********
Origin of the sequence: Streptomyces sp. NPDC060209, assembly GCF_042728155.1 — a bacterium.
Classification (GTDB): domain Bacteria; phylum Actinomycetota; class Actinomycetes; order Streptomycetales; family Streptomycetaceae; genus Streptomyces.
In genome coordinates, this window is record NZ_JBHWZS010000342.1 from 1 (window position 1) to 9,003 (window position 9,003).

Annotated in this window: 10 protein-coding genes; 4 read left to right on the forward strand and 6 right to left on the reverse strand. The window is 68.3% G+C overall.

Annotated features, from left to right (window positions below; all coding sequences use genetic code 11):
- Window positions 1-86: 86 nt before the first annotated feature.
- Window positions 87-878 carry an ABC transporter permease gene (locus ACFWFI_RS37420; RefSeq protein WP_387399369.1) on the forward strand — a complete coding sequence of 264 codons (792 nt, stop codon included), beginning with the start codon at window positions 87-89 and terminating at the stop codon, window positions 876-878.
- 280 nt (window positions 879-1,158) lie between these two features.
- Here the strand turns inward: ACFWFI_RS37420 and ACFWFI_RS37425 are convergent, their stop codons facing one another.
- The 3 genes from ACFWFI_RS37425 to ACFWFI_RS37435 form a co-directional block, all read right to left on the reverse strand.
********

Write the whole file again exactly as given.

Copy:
Origin of the sequence: Streptomyces sp. NPDC060209, assembly GCF_042728155.1 — a bacterium.
Classification (GTDB): domain Bacteria; phylum Actinomycetota; class Actinomycetes; order Streptomycetales; family Streptomycetaceae; genus Streptomyces.
In genome coordinates, this window is record NZ_JBHWZS010000342.1 from 1 (window position 1) to 9,003 (window position 9,003).

Annotated in this window: 10 protein-coding genes; 4 read left to right on the forward strand and 6 right to left on the reverse strand. The window is 68.3% G+C overall.

Annotated features, from left to right (window positions below; all coding sequences use genetic code 11):
- Window positions 1-86: 86 nt before the first annotated feature.
- Window positions 87-878 carry an ABC transporter permease gene (locus ACFWFI_RS37420; RefSeq protein WP_387399369.1) on the forward strand — a complete coding sequence of 264 codons (792 nt, stop codon included), beginning with the start codon at window positions 87-89 and terminating at the stop codon, window positions 876-878.
- 280 nt (window positions 879-1,158) lie between these two features.
- Here the strand turns inward: ACFWFI_RS37420 and ACFWFI_RS37425 are convergent, their stop codons facing one another.
- The 3 genes from ACFWFI_RS37425 to ACFWFI_RS37435 form a co-directional block, all read right to left on the reverse strand.